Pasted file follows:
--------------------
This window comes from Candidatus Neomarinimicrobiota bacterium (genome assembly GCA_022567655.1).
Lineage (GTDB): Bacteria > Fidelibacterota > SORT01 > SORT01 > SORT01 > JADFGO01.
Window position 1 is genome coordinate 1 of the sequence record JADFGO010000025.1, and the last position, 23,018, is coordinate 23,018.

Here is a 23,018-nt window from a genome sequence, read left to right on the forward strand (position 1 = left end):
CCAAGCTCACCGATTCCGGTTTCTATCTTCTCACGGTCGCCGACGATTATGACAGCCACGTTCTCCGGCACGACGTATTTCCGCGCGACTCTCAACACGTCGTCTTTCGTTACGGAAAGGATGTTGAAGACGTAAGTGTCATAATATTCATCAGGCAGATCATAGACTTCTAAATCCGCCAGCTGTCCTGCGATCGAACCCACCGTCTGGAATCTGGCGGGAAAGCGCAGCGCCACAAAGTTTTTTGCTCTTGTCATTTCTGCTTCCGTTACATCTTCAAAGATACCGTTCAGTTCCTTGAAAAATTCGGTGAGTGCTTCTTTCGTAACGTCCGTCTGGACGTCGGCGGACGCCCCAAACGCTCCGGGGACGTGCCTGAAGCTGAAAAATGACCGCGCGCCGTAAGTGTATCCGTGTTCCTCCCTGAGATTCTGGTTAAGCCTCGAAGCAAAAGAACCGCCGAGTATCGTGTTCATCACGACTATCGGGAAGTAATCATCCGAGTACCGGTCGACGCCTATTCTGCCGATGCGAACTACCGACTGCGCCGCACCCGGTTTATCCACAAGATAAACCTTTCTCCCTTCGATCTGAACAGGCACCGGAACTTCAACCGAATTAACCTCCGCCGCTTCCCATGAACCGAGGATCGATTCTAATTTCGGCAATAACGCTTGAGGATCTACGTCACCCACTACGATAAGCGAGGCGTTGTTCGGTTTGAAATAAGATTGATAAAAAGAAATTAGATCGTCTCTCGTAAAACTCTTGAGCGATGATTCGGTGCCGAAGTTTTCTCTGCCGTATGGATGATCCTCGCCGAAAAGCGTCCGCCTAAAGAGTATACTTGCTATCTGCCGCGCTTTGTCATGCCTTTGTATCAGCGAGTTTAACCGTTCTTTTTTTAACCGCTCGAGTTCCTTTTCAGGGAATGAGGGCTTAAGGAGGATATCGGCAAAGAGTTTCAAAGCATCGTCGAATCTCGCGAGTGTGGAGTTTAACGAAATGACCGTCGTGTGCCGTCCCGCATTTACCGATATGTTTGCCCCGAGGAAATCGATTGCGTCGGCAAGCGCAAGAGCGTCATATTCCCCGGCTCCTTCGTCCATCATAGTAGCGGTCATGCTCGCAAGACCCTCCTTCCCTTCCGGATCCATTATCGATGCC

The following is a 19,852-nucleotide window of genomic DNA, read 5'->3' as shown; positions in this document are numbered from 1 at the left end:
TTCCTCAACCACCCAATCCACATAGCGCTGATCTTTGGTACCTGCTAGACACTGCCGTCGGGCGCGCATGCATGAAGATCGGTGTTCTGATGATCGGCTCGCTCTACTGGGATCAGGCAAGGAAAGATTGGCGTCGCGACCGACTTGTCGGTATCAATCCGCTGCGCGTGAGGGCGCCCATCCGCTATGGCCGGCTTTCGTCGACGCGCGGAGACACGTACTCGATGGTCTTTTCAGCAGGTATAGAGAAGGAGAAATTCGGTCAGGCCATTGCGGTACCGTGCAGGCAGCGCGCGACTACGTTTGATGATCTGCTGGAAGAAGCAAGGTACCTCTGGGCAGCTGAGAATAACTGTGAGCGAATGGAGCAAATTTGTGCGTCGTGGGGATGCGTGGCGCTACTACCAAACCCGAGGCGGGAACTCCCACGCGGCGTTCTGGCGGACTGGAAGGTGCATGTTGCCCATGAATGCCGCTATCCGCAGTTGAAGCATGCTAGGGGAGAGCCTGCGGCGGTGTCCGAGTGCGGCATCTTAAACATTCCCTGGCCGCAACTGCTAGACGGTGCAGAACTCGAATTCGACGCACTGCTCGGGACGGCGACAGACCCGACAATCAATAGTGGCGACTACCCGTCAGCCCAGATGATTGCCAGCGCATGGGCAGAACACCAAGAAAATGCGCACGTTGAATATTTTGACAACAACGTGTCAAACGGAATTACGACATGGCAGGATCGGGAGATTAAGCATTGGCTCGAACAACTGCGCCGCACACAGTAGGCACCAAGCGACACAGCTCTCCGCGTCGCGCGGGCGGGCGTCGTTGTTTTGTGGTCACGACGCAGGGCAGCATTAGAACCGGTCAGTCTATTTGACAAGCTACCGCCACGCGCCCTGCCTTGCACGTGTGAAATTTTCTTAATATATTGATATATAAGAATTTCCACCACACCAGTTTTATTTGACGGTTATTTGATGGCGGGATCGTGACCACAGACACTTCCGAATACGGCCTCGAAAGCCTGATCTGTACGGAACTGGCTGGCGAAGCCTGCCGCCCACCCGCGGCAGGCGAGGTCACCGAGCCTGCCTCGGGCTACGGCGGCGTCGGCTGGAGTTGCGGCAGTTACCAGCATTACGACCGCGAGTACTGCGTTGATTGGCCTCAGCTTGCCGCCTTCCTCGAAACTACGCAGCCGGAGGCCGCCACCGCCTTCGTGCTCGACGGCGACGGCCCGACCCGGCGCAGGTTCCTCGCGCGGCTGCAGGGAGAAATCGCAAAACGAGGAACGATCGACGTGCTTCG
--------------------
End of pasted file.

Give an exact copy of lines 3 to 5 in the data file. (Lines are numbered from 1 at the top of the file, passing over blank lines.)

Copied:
Window position 1 is genome coordinate 1 of the sequence record JADFGO010000025.1, and the last position, 23,018, is coordinate 23,018.

Here is a 23,018-nt window from a genome sequence, read left to right on the forward strand (position 1 = left end):
CCAAGCTCACCGATTCCGGTTTCTATCTTCTCACGGTCGCCGACGATTATGACAGCCACGTTCTCCGGCACGACGTATTTCCGCGCGACTCTCAACACGTCGTCTTTCGTTACGGAAAGGATGTTGAAGACGTAAGTGTCATAATATTCATCAGGCAGATCATAGACTTCTAAATCCGCCAGCTGTCCTGCGATCGAACCCACCGTCTGGAATCTGGCGGGAAAGCGCAGCGCCACAAAGTTTTTTGCTCTTGTCATTTCTGCTTCCGTTACATCTTCAAAGATACCGTTCAGTTCCTTGAAAAATTCGGTGAGTGCTTCTTTCGTAACGTCCGTCTGGACGTCGGCGGACGCCCCAAACGCTCCGGGGACGTGCCTGAAGCTGAAAAATGACCGCGCGCCGTAAGTGTATCCGTGTTCCTCCCTGAGATTCTGGTTAAGCCTCGAAGCAAAAGAACCGCCGAGTATCGTGTTCATCACGACTATCGGGAAGTAATCATCCGAGTACCGGTCGACGCCTATTCTGCCGATGCGAACTACCGACTGCGCCGCACCCGGTTTATCCACAAGATAAACCTTTCTCCCTTCGATCTGAACAGGCACCGGAACTTCAACCGAATTAACCTCCGCCGCTTCCCATGAACCGAGGATCGATTCTAATTTCGGCAATAACGCTTGAGGATCTACGTCACCCACTACGATAAGCGAGGCGTTGTTCGGTTTGAAATAAGATTGATAAAAAGAAATTAGATCGTCTCTCGTAAAACTCTTGAGCGATGATTCGGTGCCGAAGTTTTCTCTGCCGTATGGATGATCCTCGCCGAAAAGCGTCCGCCTAAAGAGTATACTTGCTATCTGCCGCGCTTTGTCATGCCTTTGTATCAGCGAGTTTAACCGTTCTTTTTTTAACCGCTCGAGTTCCTTTTCAGGGAATGAGGGCTTAAGGAGGATATCGGCAAAGAGTTTCAAAGCATCGTCGAATCTCGCGAGTGTGGAGTTTAACGAAATGACCGTCGTGTGCCGTCCCGCATTTACCGATATGTTTGCCCCGAGGAAATCGATTGCGTCGGCAAGCGCAAGAGCGTCATATTCCCCGGCTCCTTCGTCCATCATAGTAGCGGTCATGCTCGCAAGACCCTCCTTCCCTTCCGGATCCATTATCGATGCC